Fortnite Gliding

Controller Support Overview

Unlike many mobile game ports, Fortnite for iOS and Android is the exact same thing as Fortnite for computer or Fortnite for console. It isn’t a clunky port handled by a third-party company, or a stripped-down “mobile focused” rebuild that removes a ton of depth and adds timers and ads. No, this is the real-deal, full Fortnite.

Part of Epic’s original purpose in creating Fortnite was to demonstrate one of the many ways their Unreal Engine could be used to develop different kinds of games. Fortnite served almost as an example product, showing how well Unreal Engine could be suited to making a large-scale multiplayer shooter that looks and runs great on a variety of platforms.

Fortnite far eclipsed its original goal, becoming a massive phenomenon among gamers of all ages, on a level not seen since Minecraft. But still, cross-platform portability of the full Fortnite experience is a part of Epic’s DNA. And when they finally ported Fortnite to iOS and Android, they didn’t sacrifice any of the core game. Fortnite for mobile is the exact same game as Fortnite for console, and even allows you to play with your friends on other game system.

The only significant difference between Fortnite for mobile and Fortnite for console is the input method. Up until today, Fortnite mobile required you play with a touchscreen, instead of with one of the many wonderful controllers that you’d get in the console version. This is important – using a controller isn’t merely a preference, it actually has significant implications for how well you can play the game.

The Controller Difference

For gamers who are used to playing console games with a controller, playing Fortnite with a touch screen can be difficult. And not just Fortnite, but all shooters. It always comes down to the same problem: the need to do three things at once.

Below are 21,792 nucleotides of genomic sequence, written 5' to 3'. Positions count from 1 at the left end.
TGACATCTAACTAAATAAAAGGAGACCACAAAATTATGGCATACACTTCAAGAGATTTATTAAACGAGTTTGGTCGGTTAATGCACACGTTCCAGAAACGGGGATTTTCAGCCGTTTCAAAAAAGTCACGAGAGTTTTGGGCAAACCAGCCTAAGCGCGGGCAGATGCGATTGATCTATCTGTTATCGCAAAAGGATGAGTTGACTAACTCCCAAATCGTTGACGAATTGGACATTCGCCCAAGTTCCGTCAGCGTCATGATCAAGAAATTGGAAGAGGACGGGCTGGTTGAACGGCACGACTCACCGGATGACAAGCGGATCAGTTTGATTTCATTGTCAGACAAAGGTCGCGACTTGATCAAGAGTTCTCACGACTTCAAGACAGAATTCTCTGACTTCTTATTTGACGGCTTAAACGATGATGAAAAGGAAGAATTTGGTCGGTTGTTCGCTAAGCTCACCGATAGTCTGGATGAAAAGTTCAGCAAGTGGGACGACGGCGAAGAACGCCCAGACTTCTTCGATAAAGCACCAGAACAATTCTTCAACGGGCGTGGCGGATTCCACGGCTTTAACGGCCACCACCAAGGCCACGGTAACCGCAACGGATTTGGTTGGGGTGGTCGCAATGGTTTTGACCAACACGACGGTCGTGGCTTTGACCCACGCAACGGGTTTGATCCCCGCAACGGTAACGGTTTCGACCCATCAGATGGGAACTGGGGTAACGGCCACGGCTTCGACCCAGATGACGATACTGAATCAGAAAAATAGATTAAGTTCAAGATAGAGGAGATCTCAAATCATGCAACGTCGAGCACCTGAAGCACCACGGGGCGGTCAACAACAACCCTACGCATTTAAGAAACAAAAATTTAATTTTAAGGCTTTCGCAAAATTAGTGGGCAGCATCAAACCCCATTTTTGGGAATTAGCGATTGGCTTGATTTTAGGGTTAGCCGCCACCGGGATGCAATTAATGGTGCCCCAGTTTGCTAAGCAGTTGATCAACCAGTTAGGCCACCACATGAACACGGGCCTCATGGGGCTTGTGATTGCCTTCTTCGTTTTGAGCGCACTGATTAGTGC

When playing a shooting game, you need to do a minimum of three things at once: move, aim, and shoot. These three things require three different inputs: an aiming mechanism, movement control, and a button to click to fire your gun. With touchscreen gaming, controls are limited to your two thumbs, for a maximum of two inputs – you must move with your left thumb and aim with your right thumb, then lift one of your thumbs off the screen to tap a shoot button, all while your opponent is moving out of the way and dodging your attack. Games work around this by adding auto fire or tilt aiming, but they’re poor substitutes for real controls.

Fortnite preparation

This problem doesn’t exist with a real controller. You use the left stick to move, the right stick to aim, and the trigger to shoot. No compromises needed, and no difficultly keeping your aim tracked on your target. And remember, three inputs was the bare minimum required to play shooting games well; games like Fortnite really work better with many more inputs, for things like crouching, sprinting, switching weapons, building structures. All made incredibly difficult on a touchscreen, but all a button-press away with a controller like Gamevice attached.